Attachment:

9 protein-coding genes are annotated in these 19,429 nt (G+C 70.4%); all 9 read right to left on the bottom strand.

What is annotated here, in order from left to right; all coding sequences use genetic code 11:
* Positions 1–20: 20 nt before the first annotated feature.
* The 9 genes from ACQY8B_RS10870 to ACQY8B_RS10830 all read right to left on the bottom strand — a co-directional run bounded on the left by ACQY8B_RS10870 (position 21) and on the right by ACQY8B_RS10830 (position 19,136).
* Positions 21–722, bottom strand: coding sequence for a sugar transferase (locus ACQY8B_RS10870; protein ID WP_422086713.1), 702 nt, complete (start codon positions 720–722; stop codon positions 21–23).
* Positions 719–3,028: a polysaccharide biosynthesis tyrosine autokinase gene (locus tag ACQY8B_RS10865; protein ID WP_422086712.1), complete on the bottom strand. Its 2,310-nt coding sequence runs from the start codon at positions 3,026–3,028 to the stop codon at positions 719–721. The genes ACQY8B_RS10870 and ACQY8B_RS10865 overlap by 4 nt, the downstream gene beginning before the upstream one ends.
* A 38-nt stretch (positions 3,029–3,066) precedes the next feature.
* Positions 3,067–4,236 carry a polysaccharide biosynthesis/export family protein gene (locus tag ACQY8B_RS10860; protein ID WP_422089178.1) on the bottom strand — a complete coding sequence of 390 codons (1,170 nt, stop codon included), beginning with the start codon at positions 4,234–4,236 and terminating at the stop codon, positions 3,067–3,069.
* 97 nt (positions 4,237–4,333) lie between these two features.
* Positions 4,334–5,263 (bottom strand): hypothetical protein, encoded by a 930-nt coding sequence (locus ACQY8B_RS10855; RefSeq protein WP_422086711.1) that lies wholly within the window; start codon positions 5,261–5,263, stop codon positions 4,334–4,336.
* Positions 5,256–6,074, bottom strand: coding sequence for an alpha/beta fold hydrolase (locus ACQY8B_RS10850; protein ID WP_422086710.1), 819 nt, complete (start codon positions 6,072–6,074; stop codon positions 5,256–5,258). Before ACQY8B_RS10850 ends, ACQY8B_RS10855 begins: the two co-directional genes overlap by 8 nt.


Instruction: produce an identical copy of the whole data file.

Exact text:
9 protein-coding genes are annotated in these 19,429 nt (G+C 70.4%); all 9 read right to left on the bottom strand.

What is annotated here, in order from left to right; all coding sequences use genetic code 11:
* Positions 1–20: 20 nt before the first annotated feature.
* The 9 genes from ACQY8B_RS10870 to ACQY8B_RS10830 all read right to left on the bottom strand — a co-directional run bounded on the left by ACQY8B_RS10870 (position 21) and on the right by ACQY8B_RS10830 (position 19,136).
* Positions 21–722, bottom strand: coding sequence for a sugar transferase (locus ACQY8B_RS10870; protein ID WP_422086713.1), 702 nt, complete (start codon positions 720–722; stop codon positions 21–23).
* Positions 719–3,028: a polysaccharide biosynthesis tyrosine autokinase gene (locus tag ACQY8B_RS10865; protein ID WP_422086712.1), complete on the bottom strand. Its 2,310-nt coding sequence runs from the start codon at positions 3,026–3,028 to the stop codon at positions 719–721. The genes ACQY8B_RS10870 and ACQY8B_RS10865 overlap by 4 nt, the downstream gene beginning before the upstream one ends.
* A 38-nt stretch (positions 3,029–3,066) precedes the next feature.
* Positions 3,067–4,236 carry a polysaccharide biosynthesis/export family protein gene (locus tag ACQY8B_RS10860; protein ID WP_422089178.1) on the bottom strand — a complete coding sequence of 390 codons (1,170 nt, stop codon included), beginning with the start codon at positions 4,234–4,236 and terminating at the stop codon, positions 3,067–3,069.
* 97 nt (positions 4,237–4,333) lie between these two features.
* Positions 4,334–5,263 (bottom strand): hypothetical protein, encoded by a 930-nt coding sequence (locus ACQY8B_RS10855; RefSeq protein WP_422086711.1) that lies wholly within the window; start codon positions 5,261–5,263, stop codon positions 4,334–4,336.
* Positions 5,256–6,074, bottom strand: coding sequence for an alpha/beta fold hydrolase (locus ACQY8B_RS10850; protein ID WP_422086710.1), 819 nt, complete (start codon positions 6,072–6,074; stop codon positions 5,256–5,258). Before ACQY8B_RS10850 ends, ACQY8B_RS10855 begins: the two co-directional genes overlap by 8 nt.